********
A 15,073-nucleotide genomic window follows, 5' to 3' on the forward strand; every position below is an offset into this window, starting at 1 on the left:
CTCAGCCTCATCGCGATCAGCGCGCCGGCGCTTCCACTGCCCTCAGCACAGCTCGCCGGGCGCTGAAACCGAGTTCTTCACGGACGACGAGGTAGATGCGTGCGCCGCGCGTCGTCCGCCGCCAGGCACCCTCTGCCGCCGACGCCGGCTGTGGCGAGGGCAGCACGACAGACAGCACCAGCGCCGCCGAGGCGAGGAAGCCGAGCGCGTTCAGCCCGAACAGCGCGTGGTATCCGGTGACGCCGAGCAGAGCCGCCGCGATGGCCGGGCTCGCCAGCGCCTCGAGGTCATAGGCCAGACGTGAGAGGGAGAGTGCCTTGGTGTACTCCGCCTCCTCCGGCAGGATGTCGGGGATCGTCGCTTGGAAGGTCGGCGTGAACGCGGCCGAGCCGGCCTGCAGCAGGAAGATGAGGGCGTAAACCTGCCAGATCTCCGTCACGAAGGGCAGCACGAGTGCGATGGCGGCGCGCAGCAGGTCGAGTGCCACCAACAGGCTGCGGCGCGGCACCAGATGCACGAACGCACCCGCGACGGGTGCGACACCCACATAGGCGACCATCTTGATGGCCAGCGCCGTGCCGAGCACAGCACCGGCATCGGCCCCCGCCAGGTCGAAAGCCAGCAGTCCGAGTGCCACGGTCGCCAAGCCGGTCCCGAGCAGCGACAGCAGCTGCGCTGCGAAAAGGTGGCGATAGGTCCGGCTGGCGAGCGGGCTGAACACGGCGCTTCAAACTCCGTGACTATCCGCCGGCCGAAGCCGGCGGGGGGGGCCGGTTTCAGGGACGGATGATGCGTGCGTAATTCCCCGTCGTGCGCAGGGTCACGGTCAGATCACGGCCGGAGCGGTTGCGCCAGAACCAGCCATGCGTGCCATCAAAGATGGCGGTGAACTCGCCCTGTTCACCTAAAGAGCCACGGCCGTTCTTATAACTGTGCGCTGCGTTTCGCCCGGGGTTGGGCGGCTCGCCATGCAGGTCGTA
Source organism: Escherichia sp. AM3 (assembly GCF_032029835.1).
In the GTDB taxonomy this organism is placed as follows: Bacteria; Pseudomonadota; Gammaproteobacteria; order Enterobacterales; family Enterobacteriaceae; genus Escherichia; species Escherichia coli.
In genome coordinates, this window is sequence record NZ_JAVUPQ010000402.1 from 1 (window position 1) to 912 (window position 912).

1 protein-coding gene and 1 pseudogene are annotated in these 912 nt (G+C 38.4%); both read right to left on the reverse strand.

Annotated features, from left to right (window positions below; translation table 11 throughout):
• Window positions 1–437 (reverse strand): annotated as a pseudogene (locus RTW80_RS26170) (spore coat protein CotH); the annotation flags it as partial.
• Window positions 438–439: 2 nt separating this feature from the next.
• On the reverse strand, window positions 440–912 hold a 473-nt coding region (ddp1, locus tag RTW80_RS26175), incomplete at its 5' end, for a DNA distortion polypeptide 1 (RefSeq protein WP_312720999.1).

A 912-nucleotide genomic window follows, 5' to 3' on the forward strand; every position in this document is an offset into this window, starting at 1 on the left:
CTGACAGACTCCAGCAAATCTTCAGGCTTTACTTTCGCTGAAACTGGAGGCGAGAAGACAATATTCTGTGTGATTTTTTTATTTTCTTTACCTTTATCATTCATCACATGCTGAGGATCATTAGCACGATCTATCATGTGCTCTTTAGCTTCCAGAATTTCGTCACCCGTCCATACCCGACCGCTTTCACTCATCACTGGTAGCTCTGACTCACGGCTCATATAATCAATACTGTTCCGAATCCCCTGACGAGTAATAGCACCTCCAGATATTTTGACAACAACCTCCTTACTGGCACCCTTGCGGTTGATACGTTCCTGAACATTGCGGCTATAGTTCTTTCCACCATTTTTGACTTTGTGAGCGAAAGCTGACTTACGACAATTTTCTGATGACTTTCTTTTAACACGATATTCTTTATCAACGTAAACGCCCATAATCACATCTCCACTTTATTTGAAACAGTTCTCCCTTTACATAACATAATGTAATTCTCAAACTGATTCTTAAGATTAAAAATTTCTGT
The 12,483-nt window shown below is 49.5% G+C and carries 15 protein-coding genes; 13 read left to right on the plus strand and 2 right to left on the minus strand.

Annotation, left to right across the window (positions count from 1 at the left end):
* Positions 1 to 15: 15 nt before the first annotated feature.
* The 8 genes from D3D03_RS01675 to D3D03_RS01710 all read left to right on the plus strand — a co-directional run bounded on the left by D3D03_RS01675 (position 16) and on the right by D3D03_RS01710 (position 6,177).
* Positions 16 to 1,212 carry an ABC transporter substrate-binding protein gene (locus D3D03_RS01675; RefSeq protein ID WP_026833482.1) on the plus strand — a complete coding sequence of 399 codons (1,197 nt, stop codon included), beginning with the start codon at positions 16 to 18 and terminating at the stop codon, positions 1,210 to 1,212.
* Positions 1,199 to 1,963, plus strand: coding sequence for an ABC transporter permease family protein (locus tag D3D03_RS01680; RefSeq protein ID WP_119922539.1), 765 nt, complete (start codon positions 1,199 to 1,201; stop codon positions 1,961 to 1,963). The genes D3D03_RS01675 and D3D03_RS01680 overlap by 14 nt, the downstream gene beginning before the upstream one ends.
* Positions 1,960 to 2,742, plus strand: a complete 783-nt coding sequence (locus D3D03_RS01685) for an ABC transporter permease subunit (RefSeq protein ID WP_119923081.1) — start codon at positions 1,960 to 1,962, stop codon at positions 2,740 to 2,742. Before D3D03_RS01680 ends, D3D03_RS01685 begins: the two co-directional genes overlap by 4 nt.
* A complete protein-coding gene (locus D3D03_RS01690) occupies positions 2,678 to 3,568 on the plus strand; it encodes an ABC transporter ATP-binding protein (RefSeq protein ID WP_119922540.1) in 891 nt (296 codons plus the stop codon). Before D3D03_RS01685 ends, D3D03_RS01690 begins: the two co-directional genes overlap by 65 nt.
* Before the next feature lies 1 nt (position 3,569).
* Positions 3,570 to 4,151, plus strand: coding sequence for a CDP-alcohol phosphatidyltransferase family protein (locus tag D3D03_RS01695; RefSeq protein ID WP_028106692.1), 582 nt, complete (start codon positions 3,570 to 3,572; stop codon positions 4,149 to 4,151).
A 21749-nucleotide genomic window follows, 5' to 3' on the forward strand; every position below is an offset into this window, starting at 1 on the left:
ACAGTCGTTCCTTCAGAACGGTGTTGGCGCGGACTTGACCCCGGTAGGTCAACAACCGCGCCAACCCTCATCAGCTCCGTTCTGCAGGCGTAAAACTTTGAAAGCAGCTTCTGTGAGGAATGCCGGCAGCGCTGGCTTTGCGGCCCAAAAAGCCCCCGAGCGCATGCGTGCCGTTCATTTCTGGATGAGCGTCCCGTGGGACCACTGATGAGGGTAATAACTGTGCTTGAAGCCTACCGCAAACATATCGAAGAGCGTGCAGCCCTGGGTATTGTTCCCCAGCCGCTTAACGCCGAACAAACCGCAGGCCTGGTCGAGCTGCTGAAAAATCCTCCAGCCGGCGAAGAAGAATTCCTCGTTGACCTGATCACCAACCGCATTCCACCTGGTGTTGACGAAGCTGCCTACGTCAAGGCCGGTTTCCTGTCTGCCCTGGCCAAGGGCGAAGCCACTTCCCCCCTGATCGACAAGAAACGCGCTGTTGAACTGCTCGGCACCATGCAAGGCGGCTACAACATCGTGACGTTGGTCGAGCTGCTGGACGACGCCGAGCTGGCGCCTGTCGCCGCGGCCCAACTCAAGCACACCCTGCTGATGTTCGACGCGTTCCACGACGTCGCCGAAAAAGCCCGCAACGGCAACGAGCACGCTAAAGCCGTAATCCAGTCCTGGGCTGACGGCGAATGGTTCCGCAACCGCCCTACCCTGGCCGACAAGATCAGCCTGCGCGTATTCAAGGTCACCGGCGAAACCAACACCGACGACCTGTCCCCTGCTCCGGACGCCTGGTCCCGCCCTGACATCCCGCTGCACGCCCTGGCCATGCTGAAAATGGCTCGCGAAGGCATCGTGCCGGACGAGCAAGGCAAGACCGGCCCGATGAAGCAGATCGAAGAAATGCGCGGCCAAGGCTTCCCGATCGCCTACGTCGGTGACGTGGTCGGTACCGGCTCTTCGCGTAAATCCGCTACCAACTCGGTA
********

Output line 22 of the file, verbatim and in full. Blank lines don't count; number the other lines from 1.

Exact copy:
* Positions 3,570 to 4,151, plus strand: coding sequence for a CDP-alcohol phosphatidyltransferase family protein (locus tag D3D03_RS01695; RefSeq protein ID WP_028106692.1), 582 nt, complete (start codon positions 3,570 to 3,572; stop codon positions 4,149 to 4,151).